Commercial Division Blog

Posted: October 27, 2021 / Written by: Jeffrey M. Eilender, Thomas A. Kissane, Samuel L. Butt, Joshua Wurtzel, Channing J. Turner / Category Contracts

Clear and Unambiguous Language Trumps Claim for Breach of Covenant of Good Faith and Fair Dealing

On September 22, 2021, the Second Department issued a decision in Woodmere Rehabilitation v. Zafrin, 2021 NY Slip Op 05039, affirming Justice Stephen Bucaria's order dismissing the claims of the trustees, as landlord, for breach of the lease and the covenant of good faith and fair dealing with respect to the right to operate nursing home beds. The trustees claimed that a provision in the lease requiring the tenant, a nursing home operator, to deliver the facility as a licensed first class nursing home did not grant them an interest in the right to operate the nursing home. As the Court explained:

[A] contract is to be construed in accordance with the parties' intent, which is generally discerned from the four corners of the document itself. Consequently, 'a written agreement that is complete, clear and unambiguous on its face must be enforced according to the plain meaning of its terms'" (MHR [*3]Capital Partners LP v Presstek, Inc., 12 NY3d 640, 645, quoting Greenfield v Philles Records, 98 NY2d 562, 569). Additionally, "[i]mplicit in all contracts is a covenant of good faith and fair dealing in the course of contract performance" (Dalton v Educ. Testing Serv., 87 NY2d 384, 389). "Encompassed within the implied obligation of each promisor to exercise good faith are any promises which a reasonable person in the position of the promisee would be justified in understanding were included" ( 389 [internal quotation marks omitted]).

Here, contrary to the trustees' contention, Woodmere's conduct of obtaining approval to relocate the 186 beds it was licensed to operate at the trustees' premises to its new facility, and to temporary decertify the beds pending construction, did not violate any express or implied terms of the lease. No terms in the lease, including the mandate that the premises be returned in "first-class condition suitable for the continuation of a nursing home," imposed an additional obligation upon Woodmere to transfer to the trustees its interest in the rights granted to it by the DOH and the Public Health and Health Planning Council to operate the 186 nursing home beds. Essentially, as expressed by the trustees in a letter to the DOH, they take the position that this lease provision obligated Woodmere to deliver a "licensed first class nursing home" (emphasis added). However, that position is inconsistent with the language of the lease recognizing that the premises would be returned in a condition permitting continuation of a nursing home "upon compliance with [applicable] license requirements of the . . . governmental agencies having jurisdiction over the operation and maintenance of nursing homes."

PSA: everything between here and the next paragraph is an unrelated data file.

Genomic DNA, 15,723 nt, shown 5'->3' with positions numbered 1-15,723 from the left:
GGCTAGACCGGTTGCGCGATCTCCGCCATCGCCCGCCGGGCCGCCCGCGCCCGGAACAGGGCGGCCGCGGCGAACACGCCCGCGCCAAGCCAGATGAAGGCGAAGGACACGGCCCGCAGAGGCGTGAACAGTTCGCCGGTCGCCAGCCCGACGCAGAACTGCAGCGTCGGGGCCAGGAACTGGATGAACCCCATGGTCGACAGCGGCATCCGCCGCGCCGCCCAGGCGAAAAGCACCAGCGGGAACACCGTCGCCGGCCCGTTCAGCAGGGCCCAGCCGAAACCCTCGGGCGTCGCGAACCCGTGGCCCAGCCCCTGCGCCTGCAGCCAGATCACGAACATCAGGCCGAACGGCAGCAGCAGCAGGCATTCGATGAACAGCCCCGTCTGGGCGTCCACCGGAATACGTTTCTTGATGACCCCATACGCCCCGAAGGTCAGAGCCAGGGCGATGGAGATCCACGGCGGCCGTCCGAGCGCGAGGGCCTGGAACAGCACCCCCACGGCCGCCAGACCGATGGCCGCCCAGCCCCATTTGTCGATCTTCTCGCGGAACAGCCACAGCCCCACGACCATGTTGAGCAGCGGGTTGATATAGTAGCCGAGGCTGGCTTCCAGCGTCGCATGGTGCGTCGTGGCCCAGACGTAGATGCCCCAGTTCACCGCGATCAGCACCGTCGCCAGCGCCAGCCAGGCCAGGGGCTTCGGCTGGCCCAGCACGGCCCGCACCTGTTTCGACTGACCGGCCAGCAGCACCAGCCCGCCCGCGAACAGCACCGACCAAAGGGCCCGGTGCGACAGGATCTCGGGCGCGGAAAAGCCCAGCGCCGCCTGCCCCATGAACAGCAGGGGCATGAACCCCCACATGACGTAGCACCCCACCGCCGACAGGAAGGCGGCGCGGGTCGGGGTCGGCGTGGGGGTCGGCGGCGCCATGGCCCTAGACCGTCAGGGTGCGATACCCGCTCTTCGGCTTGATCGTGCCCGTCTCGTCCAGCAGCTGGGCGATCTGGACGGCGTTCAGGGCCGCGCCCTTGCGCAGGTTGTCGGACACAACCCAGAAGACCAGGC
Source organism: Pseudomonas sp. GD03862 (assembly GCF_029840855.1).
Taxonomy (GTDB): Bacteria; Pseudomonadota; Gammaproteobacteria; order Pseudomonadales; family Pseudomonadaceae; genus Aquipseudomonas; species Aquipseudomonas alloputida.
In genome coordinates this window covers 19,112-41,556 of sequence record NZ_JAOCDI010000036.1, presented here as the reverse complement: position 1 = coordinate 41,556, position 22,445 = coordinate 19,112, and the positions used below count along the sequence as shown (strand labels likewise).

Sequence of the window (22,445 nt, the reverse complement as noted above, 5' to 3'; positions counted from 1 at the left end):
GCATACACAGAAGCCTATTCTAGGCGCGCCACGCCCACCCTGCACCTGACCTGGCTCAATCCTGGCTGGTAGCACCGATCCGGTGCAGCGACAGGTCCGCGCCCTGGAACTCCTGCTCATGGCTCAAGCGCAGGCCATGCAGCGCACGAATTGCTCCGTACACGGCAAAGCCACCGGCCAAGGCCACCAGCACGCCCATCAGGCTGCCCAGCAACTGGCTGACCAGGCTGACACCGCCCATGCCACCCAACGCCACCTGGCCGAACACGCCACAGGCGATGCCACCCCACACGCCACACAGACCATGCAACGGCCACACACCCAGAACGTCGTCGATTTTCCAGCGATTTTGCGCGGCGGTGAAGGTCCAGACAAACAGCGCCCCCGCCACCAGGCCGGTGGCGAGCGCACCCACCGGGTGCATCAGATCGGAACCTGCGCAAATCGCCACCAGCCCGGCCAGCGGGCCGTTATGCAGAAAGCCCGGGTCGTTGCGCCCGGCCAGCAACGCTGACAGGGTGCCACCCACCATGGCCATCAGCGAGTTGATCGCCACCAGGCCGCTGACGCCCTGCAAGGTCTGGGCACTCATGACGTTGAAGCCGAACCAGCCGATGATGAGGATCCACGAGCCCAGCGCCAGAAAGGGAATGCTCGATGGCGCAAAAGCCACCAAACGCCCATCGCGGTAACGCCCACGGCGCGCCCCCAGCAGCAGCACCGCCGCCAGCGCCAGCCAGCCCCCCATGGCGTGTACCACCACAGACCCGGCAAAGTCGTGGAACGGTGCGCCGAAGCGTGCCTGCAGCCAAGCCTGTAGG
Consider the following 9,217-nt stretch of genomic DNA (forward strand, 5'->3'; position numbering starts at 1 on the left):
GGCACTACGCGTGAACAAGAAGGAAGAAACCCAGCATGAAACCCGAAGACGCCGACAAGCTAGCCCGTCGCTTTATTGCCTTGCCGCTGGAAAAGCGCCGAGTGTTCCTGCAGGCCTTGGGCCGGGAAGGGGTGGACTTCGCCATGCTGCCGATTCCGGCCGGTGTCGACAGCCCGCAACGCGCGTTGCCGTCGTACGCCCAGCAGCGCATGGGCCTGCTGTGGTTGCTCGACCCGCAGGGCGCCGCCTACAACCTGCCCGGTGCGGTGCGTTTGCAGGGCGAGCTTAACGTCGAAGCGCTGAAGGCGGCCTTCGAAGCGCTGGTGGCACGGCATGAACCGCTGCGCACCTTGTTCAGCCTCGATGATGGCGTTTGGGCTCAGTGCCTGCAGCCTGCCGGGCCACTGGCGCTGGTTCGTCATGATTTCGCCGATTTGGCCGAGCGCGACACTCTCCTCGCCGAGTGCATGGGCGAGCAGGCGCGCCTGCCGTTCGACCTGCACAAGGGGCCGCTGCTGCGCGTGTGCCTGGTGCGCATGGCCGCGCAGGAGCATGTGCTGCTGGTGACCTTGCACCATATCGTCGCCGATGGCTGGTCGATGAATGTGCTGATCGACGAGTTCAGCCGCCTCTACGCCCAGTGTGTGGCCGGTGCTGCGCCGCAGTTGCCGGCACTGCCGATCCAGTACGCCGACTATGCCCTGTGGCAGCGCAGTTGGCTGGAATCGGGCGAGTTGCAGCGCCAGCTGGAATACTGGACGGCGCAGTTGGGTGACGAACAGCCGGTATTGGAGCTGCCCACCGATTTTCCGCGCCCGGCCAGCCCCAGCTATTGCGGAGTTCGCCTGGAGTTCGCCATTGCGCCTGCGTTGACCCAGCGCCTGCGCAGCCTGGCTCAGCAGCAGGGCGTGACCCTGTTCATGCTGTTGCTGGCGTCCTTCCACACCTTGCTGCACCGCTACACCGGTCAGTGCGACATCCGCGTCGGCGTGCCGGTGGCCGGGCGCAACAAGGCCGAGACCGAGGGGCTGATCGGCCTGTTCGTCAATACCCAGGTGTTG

It may be that the trustees would have been unable, under the law applicable upon expiration of the lease in 2014, to obtain the necessary approvals from those governmental agencies to operate a nursing home at the premises. Significantly, the instant lease was initially drafted and executed prior to the enactment of "certificate of need" laws in New York, which prohibit the establishment of any nursing home without approval of the Public Health and Health Planning Council, or substantial acquisition or modification of a nursing home without approval of the DOH, all upon a finding of public need (see L 1964, ch 730, §§ 4, 5, 7; L 1965, ch 795; L 1970, ch 617; Public Health Law §§ 2801[1]; 2801-a, 2802). The requirements of these laws, and the barriers they may have created on the ability of the trustees or a proposed tenant to operate a nursing home at the trustees' premises, could not have been in the contemplation of the parties at the time the lease was executed, and a change in the lease to account for the changed laws cannot be presumed or implied (see Gimbel Bros. v Brook Shopping Ctrs., 118 AD2d 532, 534). It is noteworthy that the lease was amended on several occasions after enactment of the "certificate of need" laws, but no provisions were made in the various amended leases to clarify or adjust the parties' rights or obligations in relation to the changed laws.

In sum, Woodmere demonstrated, prima facie, that it did not breach the lease or the covenant of good faith and fair dealing by relocating and temporarily decertifying the 186 beds it was licensed to operate at the subject premises. In opposition, the trustees failed to raise a triable issue of fact. Accordingly, the Supreme Court properly granted that branch of Woodmere's cross motion which was for summary judgment dismissing the trustees' second cause of action against it and, for the same reasons, properly denied that branch of the trustees' motion which was for summary judgment on that cause of action.

The attorneys at Schlam Stone & Dolan LLP regularly litigate claims regarding real property and breach of contract. Contact the Commercial Division Blog Committee at if you or a client have questions concerning a lease or contract dispute.